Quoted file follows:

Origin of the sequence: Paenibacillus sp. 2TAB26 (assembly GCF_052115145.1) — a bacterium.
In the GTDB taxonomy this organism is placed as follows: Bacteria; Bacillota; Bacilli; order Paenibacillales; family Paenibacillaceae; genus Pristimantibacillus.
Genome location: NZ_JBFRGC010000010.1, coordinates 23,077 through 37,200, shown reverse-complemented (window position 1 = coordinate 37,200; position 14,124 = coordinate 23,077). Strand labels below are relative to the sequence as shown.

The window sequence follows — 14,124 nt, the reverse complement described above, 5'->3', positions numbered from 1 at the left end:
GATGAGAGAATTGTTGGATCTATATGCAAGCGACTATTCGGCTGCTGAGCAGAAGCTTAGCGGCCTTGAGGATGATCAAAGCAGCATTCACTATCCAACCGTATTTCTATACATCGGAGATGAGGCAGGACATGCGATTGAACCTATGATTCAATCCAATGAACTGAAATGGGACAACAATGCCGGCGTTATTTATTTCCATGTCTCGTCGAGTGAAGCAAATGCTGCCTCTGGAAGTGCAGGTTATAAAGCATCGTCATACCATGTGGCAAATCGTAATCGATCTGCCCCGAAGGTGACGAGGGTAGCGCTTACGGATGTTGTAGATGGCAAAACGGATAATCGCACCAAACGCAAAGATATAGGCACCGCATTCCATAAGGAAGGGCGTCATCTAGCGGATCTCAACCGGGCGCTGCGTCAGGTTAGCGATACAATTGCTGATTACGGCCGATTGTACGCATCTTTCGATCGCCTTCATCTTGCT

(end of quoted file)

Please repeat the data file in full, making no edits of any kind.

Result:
Origin of the sequence: Paenibacillus sp. 2TAB26 (assembly GCF_052115145.1) — a bacterium.
In the GTDB taxonomy this organism is placed as follows: Bacteria; Bacillota; Bacilli; order Paenibacillales; family Paenibacillaceae; genus Pristimantibacillus.
Genome location: NZ_JBFRGC010000010.1, coordinates 23,077 through 37,200, shown reverse-complemented (window position 1 = coordinate 37,200; position 14,124 = coordinate 23,077). Strand labels below are relative to the sequence as shown.

The window sequence follows — 14,124 nt, the reverse complement described above, 5'->3', positions numbered from 1 at the left end:
GATGAGAGAATTGTTGGATCTATATGCAAGCGACTATTCGGCTGCTGAGCAGAAGCTTAGCGGCCTTGAGGATGATCAAAGCAGCATTCACTATCCAACCGTATTTCTATACATCGGAGATGAGGCAGGACATGCGATTGAACCTATGATTCAATCCAATGAACTGAAATGGGACAACAATGCCGGCGTTATTTATTTCCATGTCTCGTCGAGTGAAGCAAATGCTGCCTCTGGAAGTGCAGGTTATAAAGCATCGTCATACCATGTGGCAAATCGTAATCGATCTGCCCCGAAGGTGACGAGGGTAGCGCTTACGGATGTTGTAGATGGCAAAACGGATAATCGCACCAAACGCAAAGATATAGGCACCGCATTCCATAAGGAAGGGCGTCATCTAGCGGATCTCAACCGGGCGCTGCGTCAGGTTAGCGATACAATTGCTGATTACGGCCGATTGTACGCATCTTTCGATCGCCTTCATCTTGCT